A Committee on Women’s Studies was created in 1972 to address the needs of the College of Arts and Science in the area of Women’s Studies at Vanderbilt University.
While Women’s Studies courses have been officially offered since the spring of 1973, it wasn’t until 1988 that the program appointed its first director, Nancy Walker (English). Professor Walker ably guided the program through its early stages, including getting the minor in Women’s Studies approved in May 1990. In 1997, under the leadership of Ronnie Steinberg (Sociology), the program flourished. With her enthusiastic guidance, the program began to offer a major and a Graduate Certificate in Gender Studies. Student enrollment in Women’s Studies courses increased to over 700, of which 60 were majors and minors.
Professor Steinberg retired as director of the Women’s Studies Program in 2003. Carolyn Dever (English) was the acting director of the program from spring 2004 to spring 2005, while a national search for a new director was launched. Professor Dever saw the program through its transition from the leadership of Ronnie Steinberg to the installation in 2004 of Monica J. Casper (Sociology). Charlotte Pierce-Baker (English) served as director until 2011; the program is now run by Katherine Crawford (History).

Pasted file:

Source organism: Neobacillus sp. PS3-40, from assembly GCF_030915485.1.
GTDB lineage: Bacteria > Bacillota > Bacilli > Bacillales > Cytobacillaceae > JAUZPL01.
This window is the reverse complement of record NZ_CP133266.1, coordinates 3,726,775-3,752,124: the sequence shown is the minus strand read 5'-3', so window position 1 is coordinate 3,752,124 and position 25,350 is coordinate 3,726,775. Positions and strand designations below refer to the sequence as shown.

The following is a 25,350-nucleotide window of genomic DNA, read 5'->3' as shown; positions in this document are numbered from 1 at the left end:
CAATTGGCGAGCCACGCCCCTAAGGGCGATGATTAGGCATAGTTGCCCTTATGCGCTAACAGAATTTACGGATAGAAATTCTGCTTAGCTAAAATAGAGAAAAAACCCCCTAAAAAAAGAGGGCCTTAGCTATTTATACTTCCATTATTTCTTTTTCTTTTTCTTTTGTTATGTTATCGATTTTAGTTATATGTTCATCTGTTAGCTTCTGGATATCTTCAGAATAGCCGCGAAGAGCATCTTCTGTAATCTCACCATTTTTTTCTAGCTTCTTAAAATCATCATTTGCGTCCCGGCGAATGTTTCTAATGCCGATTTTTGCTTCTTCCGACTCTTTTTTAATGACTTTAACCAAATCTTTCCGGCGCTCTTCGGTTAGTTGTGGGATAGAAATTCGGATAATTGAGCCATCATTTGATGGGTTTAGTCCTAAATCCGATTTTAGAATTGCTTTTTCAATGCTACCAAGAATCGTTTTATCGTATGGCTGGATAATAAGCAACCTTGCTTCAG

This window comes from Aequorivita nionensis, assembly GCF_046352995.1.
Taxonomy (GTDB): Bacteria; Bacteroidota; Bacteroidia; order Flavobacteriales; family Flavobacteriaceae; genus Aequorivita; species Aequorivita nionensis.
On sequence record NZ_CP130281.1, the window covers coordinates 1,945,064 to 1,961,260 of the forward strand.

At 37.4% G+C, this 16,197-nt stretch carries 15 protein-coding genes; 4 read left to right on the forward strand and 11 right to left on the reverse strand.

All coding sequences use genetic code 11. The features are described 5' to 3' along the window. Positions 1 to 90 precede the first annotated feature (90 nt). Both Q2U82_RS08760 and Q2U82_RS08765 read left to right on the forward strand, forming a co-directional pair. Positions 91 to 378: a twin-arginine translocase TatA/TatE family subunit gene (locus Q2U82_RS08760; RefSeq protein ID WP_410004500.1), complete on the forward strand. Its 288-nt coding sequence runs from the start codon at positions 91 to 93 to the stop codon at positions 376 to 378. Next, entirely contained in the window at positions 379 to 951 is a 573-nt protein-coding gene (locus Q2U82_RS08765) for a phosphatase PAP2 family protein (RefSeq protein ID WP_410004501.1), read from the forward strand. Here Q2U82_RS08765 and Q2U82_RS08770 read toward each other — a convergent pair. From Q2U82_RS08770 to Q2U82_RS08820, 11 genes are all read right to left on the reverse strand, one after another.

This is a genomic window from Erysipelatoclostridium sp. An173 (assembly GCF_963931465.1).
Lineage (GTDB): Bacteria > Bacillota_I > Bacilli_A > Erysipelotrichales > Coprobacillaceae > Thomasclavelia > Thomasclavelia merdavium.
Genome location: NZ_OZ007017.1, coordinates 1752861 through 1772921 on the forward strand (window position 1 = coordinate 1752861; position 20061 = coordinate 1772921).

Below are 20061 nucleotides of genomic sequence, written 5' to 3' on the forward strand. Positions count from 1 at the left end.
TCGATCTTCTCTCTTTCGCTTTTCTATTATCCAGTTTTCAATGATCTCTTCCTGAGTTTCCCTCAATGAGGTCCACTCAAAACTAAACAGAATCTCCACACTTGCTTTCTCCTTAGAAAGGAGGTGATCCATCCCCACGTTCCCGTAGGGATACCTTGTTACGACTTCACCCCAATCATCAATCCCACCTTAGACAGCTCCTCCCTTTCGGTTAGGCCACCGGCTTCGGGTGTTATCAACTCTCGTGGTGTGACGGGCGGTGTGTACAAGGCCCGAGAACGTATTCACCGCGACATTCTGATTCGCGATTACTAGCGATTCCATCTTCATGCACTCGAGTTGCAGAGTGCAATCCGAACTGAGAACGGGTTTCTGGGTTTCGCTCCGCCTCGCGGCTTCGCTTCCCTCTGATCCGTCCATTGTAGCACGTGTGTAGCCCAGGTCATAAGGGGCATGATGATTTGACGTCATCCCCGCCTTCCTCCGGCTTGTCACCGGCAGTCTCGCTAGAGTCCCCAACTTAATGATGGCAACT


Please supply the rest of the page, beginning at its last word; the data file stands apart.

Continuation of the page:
Over the years, these directors, working with the Steering Committee, have:
*Changed the program’s name to Women’s and Gender Studies
*Increased the number of Affiliated Faculty to more than 90, including several faculty from outside the College of Arts and Science
*Increased collaborative efforts and networking across campus with units such as the Bishop Joseph Johnson Black Cultural Center, the Margaret Cuninggim Women’s Center, the Robert Penn Warren Center for the Humanities, as well as the programs in African American and Diaspora Studies and Jewish Studies
*Broadened the WGS Steering Committee to include undergraduate and graduate students
*Created thematic concentrations in WGS including:
Feminisms: Global and Local
Gender, Activism, and Social Change
Gender, Bodies, and Health
Gender, Law, and Policy
Gender, Media, and the Arts
Intersections: Gender, Race, Ethnicity, Class, Sexuality